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ꆛꐕ⚤❦☠ꉕ!?! @giselle: O, frabjous!

Beamish ballet decants old (psychadelically spiked) wine into new (digital) bottles

Catherine Hurlin, all alone by the telephone: dark night of the virtual soul. Photo: Cindi Wicklund

After four years a-borning, @giselle, a 21st century re-imagining of the classic 19th century ballet, has finally made its world premiere debut on the Vancouver Playhouse stage.

“O frabjous day! Callooh! Callay!” as the anonymous narrator of Lewis Carroll’s Jabberwocky was heard to have chortled when his heroic son came galumphing home with his manxome foe’s head in hand.

“Come to my arms, my Beamish boy!”

That’d be choreographer Joshua Beamish, in the present instance. Like Carroll in Jabberwocky, Beamish in @giselle has invented a new language, which makes the work hard to describe but perhaps destined for classic status in its own right. 

Beamish, a prodigal and prodigious son of Kelowna, has come home to his native B.C., after storming the pinnacles of the U.S./U.K. dance world, to nurture cutting-edge new projects in modernesque genres. @giselle, though, is his deepest foray yet into the rigorous realms of canonical, en pointe ballet.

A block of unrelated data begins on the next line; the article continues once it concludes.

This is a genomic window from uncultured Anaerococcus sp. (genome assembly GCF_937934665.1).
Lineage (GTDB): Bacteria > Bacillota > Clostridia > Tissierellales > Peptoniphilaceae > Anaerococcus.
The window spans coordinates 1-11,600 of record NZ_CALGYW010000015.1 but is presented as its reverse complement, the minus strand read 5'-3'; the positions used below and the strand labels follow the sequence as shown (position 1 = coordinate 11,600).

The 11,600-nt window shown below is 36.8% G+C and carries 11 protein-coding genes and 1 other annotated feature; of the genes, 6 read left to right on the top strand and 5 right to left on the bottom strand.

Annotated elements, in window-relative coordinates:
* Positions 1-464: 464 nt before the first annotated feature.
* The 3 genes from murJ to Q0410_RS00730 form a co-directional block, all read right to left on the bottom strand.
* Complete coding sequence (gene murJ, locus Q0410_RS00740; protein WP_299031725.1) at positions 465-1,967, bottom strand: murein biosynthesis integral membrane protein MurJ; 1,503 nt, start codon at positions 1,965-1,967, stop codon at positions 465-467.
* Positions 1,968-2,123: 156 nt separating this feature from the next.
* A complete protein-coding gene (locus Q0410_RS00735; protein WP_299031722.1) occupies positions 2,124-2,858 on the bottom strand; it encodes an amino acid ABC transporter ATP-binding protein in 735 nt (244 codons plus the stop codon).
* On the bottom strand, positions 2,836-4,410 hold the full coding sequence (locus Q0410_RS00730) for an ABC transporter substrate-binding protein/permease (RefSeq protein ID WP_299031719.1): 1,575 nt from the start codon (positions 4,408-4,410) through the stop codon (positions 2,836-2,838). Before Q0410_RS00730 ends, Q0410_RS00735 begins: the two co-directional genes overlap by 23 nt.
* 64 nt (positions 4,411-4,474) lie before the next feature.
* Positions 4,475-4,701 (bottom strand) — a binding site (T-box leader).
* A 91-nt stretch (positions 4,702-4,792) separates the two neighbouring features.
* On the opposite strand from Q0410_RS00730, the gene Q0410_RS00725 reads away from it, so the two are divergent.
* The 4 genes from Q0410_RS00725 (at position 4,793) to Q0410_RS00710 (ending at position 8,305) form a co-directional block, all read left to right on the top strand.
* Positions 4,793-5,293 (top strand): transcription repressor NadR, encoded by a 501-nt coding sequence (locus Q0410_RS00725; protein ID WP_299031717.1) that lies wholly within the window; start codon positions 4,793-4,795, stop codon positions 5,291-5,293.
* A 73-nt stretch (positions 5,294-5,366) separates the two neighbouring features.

Such is his reputation and charisma that he’s been able to recruit some of North America’s topmost rising young ballet talents for the long-haul of @giselle’s gestation – American Ballet Theatre Soloist Catherine Hurlin in the title role of a lovestruck ingénue; National Ballet of Canada Principal Dancer Harrison James as @albrecht, the philandering toff who woos her in the guise of @loys, a flirtatious homeboy; and Principal Dancer Sterling Baca of the Pennsylvania Ballet as @hilarion, the jealous swain who “outs” the two-timing seducer.

In Act I of the original 1841 ballet, this love triangle plays out against the pastel, storybook backdrop of a quaint German village. But in Beamish’s retelling, it takes on the darker overtone of a pervasive (or invasive) all-purpose website,"The Village," that has (according to the program notes) “streamlined all basic needs – searching, dating, sharing and validation.”